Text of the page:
The figurative language of Ann Patchett

Reading time: About 3 mins.

I like to share interesting pieces of figurative language I encounter in my reading. I write today about similes and metaphors from Ann Patchett…

I’ve been a fan of Ann Patchett for many years, as you can see from some previous posts I’ve written about her.

Her latest book, Tom Lake, is a good but not great one. A particular plot point irked me: The protagonist is a woman who established a short but successful theatre career playing just one role. I’ve known several stage actors in my life and I can tell you this is absolutely absurd and unbelievable.

Still, Ann Patchett delivers with her figurative language. Here are my favourite examples from this book:

  • Some of them had decent voices, but tip them off the side of a boat and they would go down like anchors.
  • When I turned a hem or took in a waistband, they looked at me like I was Prometheus coming down from Olympus with fire.
  • Veronica’s eyebrows were thick and black and she tweezed them into delicate submission.
  • I used to say Veronica could never play poker because her thoughts passed across her forehead like a tickertape.
  • We won’t look down the rows [of cherry trees] at what seems to be an unbroken field of red dots, a pointillist’s dream of an orchard.
  • “He might have misread the schedule,” Duke offered, even though the top of the schedule said REHEARSALS BEGIN PROMPTLY AT 9:00 A.M. in a typeface large enough to be scolding.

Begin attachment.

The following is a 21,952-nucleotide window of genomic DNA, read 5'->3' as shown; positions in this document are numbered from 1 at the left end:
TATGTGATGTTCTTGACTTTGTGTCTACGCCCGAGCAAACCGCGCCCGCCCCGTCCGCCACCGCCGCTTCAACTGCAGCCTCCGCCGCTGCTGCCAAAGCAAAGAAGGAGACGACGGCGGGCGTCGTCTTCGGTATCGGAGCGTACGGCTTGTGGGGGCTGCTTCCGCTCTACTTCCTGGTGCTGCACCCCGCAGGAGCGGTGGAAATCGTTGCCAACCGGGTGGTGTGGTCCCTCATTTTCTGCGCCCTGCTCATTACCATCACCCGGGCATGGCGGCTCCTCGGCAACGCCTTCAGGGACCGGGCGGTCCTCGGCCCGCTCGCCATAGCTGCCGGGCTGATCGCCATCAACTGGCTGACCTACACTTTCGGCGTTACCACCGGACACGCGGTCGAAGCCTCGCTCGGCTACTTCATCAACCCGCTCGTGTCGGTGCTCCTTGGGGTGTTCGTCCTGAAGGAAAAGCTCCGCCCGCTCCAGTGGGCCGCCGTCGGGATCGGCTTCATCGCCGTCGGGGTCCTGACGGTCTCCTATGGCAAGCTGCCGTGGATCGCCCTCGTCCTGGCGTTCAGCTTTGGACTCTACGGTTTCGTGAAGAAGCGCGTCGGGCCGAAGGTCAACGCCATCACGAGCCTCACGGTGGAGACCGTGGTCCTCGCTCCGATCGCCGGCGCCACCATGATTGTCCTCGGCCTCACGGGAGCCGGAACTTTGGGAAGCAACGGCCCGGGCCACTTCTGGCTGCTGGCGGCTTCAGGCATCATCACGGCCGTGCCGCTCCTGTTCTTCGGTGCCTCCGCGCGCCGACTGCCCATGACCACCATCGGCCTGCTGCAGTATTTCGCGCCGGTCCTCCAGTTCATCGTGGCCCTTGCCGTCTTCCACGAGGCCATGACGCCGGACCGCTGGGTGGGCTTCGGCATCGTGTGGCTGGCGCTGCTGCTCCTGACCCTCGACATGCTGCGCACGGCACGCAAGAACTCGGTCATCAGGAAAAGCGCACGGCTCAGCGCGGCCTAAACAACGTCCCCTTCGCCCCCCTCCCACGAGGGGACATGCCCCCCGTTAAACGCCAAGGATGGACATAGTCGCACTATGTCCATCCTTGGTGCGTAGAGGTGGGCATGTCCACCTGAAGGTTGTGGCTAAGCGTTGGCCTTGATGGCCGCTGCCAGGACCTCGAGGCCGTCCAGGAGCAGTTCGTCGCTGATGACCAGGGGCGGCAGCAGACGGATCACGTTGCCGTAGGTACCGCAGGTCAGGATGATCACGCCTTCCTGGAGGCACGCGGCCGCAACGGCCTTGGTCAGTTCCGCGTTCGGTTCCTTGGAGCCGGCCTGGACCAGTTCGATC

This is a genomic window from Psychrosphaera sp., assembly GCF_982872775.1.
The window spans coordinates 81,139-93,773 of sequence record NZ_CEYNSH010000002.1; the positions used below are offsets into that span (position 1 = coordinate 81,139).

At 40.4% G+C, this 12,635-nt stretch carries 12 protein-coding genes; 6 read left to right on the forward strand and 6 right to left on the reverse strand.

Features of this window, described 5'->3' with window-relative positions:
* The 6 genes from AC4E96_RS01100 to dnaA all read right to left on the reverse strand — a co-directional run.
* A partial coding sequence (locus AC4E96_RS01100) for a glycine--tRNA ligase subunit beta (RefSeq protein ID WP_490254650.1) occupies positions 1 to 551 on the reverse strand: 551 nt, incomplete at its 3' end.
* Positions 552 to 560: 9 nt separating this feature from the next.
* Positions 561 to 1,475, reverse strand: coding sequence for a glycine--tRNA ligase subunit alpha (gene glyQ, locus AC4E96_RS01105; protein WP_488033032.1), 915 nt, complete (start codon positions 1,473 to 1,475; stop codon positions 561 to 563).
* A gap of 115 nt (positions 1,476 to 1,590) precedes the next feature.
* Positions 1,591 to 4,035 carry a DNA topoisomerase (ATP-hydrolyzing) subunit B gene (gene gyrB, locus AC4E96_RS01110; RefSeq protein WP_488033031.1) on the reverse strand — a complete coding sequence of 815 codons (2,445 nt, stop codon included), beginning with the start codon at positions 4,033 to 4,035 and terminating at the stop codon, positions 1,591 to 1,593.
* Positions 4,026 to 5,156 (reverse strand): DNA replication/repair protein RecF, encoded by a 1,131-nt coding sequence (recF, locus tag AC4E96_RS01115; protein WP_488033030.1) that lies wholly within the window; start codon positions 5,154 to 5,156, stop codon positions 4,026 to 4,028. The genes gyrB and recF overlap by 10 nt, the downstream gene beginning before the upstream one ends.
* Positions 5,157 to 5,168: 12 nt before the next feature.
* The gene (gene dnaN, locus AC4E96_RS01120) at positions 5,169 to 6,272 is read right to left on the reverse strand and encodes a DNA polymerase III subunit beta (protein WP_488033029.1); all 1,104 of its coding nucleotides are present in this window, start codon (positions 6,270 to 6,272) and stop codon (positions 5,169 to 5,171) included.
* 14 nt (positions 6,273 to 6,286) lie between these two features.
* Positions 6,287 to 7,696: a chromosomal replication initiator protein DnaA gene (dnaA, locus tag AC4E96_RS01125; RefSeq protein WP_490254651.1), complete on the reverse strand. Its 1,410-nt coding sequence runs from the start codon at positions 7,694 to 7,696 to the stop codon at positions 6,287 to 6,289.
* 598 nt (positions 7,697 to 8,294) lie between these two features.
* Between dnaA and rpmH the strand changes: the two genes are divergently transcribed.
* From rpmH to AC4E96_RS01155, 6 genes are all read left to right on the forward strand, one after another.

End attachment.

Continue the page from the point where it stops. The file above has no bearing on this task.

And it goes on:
• They swam like women in classic Hollywood movies, smiling, with lip gloss.
  • Instead of cherry trees, eighty-foot hemlocks and read oaks and white pines, and between those hemlocks and oaks and pine are giant rocks dressed up in mossy sweaters.
  • We don’t have a swim platform, we don’t have any destination at all; with a little orienteering we could swim to Wisconsin. I drop beneath the surface and open my eyes. It’s as if someone bought up all the diamonds at Tiffany’s and crushed them into dust, then spread that dust across the water so that it sifts down evenly, filtering through the shards of light that cut into the depth.
  • But on this July morning it is raining, great white sheets of water pounding every side of the house. The lightning flicks like a strobe, filling the kitchen with a single second of blinding brightness before flicking off again.
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